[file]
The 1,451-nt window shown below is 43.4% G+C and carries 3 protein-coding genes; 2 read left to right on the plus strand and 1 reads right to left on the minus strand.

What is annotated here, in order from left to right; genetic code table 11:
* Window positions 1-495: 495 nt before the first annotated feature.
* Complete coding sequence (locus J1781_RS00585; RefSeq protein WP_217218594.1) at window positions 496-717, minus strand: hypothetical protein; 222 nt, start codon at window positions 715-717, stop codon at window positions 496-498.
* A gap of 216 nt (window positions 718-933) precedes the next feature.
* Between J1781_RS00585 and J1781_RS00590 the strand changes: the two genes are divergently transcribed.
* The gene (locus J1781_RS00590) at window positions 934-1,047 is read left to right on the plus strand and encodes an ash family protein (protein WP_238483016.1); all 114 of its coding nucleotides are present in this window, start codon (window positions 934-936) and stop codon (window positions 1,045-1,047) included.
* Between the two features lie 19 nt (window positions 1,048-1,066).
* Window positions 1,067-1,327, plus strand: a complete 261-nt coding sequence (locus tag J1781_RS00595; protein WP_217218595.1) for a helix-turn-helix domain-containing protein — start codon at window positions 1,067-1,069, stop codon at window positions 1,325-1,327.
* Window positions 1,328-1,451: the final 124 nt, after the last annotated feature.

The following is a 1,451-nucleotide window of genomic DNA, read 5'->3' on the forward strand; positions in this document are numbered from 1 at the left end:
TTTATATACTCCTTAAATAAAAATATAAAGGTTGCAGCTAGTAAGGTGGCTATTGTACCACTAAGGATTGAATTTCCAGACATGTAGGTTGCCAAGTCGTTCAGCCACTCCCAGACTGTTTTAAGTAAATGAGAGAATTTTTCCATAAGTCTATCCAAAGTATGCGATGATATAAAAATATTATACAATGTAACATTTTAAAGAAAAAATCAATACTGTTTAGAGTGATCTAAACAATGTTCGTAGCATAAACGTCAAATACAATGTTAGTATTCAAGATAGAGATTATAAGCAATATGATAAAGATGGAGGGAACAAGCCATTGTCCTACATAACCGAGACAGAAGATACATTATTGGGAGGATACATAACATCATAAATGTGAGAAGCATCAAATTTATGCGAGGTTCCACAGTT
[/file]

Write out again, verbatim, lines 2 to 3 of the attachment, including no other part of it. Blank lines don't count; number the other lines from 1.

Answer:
What is annotated here, in order from left to right; genetic code table 11:
* Window positions 1-495: 495 nt before the first annotated feature.